There’s some support that exogenous ketones can be helpful for people already dutifully following the keto diet — but research has been limited. One thing we know for sure: These aren’t a get-thin-quick solution. “I think people are drawn to a quick, easy fix, kind of a magic bullet supplement, and it’s not that this won’t contribute to weight loss, but it’s not that magic bullet,” Griffin says.
Ketone supplements contain exogenous ketones—synthetic ketones made in a lab. Most use a type of ketone called beta-hydroxybutyrate (BHB), which is the same as the ketones the body produces naturally. “We’re literally biohacking," says Amie Heverly, who began taking a ketone supplement called Prüvit last year and now works as a promoter selling Prüvit products. "You’re not adding a foreign substance to your body, because BHB is identical to what your body would naturally produce,” she explains.
The many roles of magnesium include helping us maintain normal nerve and muscle function, as well as heart rate, supporting a healthy immune system, regulating blood glucose levels, and making energy production and protein synthesis possible. Magnesium is also involved in both aerobic and anaerobic energy production. ATP synthesis (the body’s energy source) depends on enzymes that are activated by magnesium.
Yes — you read that correctly — 24 hours of intermittent fasting without any resistance training and these subjects were able to preserve more muscle mass than the subjects that ate fewer calories every day without fasting at all. This finding contradicts our common sense, but when we dig deeper into autophagy we can find the mechanism behind this result.
Dominic D’Agostino has two in-depth interviews on The Tim Ferriss Show (Part 1, Part 2). Discussion includes exogenous ketones for mitigating the onset of neurodegenerative diseases, using ketones in place of fasting for chemo-protection, benefits of ketone supplementation when consuming carbohydrates, the risks and potential toxicities of ketones.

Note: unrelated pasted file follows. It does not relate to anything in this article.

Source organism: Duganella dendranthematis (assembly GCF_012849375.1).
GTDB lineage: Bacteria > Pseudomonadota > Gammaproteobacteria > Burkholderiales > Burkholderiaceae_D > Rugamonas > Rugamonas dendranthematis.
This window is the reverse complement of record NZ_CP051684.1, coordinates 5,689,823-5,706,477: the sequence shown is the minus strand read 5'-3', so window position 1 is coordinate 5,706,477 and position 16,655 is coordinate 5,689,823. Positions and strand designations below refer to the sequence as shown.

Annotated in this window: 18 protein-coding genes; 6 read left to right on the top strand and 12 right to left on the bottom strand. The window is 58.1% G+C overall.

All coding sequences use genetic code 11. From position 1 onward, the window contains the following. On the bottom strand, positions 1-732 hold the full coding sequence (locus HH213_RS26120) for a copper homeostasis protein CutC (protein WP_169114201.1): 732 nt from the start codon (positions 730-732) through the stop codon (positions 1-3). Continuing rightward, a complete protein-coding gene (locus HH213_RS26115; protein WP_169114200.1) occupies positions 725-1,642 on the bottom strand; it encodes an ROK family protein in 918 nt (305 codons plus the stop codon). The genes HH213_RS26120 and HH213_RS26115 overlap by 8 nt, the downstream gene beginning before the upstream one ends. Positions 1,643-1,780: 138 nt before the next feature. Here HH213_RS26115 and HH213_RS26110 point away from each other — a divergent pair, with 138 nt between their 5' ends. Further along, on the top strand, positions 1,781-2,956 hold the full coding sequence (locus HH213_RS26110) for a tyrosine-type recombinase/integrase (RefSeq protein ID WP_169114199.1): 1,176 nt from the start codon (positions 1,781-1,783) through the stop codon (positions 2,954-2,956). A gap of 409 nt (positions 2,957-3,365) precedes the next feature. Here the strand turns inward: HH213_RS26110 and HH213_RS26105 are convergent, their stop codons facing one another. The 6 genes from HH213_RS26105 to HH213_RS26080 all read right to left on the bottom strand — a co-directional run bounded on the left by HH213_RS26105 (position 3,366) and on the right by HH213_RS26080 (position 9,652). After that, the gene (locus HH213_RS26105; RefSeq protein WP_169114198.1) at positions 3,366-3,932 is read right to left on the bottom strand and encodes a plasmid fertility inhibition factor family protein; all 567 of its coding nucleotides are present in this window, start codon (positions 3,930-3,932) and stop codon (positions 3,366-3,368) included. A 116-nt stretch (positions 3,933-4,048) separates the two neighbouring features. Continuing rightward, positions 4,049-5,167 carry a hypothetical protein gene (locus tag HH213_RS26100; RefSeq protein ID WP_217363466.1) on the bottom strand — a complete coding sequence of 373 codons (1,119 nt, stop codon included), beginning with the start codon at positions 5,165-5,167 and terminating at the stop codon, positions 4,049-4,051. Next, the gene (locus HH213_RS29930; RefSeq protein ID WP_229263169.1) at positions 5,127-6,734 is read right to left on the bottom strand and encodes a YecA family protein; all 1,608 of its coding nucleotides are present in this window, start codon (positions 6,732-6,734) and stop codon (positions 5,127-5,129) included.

Even Ben Greenfield Has Thyroid Problems While In Ketosis - “Ben describes one of the main side effects that he encountered being severe hypothyroidism… manifesting as severe sensitivity to cold, poor libido, and poor overall energy. The way they treated this was to eat a lot of liver, desiccated thyroid, and sweetbreads which seemed to fix things for him.”
A typical serving of racemic ketone salts contains around 12g of beta hydroxybutyrate, of which only half is the D- form (6g). Compared to the 40g ketone esters I consumed (which are 100% D- form), I would need to consume somewhere around seven to nine packets of ketone salts to get the same amount of D-β-hydroxybutyrate (some D- form is wasted burning of the L- form), along with the huge amount of salts contained and more than a gallon of water (since the powders must be mixed). Even if one could consume that amount of ketone salts, they will probably suffer from what people often refer as “disaster pants” (aka diarrhea) due to the amount of salt consumed.
Two ground-breaking studies have recently been published on the effects of intermittent fasting on males. One group of researchers studied the effects that 16 hours of intermittent fasting had on males that lift weights. They found that muscle mass stayed the same, fat mass decreased significantly, and the males who fasted for 16 hours a day burned more fat for fuel compared to the control group that only fasted for 12 hours.
Blood d-βHB concentrations rapidly increased to a maximum of 2.8 ± 0.2 mM following the KE drink and to 1.0 ± 0.1 mM following the KS drink (Figure (Figure1A).1A). After the peak was reached, blood d-βHB disappearance was non-linear, and followed first order elimination kinetics as reported previously (Clarke et al., 2012b; Shivva et al., 2016). d-βHB Tmax was ~2-fold longer following KS drinks vs. KE drinks (p < 0.01, Figure Figure1B),1B), and KS d-βHB AUC was ~30–60% lower than the KE drink (p < 0.01, Figure Figure1C1C).
Caveat emptor: the following post doesn’t come close to answering most of these questions. I only document my experience with BHB salts (and a non-commercial version at that), but say little to nothing about my experience with BHB esters or AcAc esters. But it will provide you will some context and understanding about what exogenous ketones are, and what they might do for athletic performance. We’ll likely podcast about the questions and topics above and cover other aspects of exogenous ketones in more detail.
Affiliate Disclosure: There are links on this site that can be defined as affiliate links. This means that I may receive a small commission (at no cost to you) if you purchase something when clicking on the links that take you through to a different website. By clicking on the links, you are in no way obligated to buy.
Medical Disclaimer: The material on this site is provided for informational purposes only and is not medical advice. Always consult your physician before beginning any diet or exercise program.
Copyright © lowcarbtransformation.com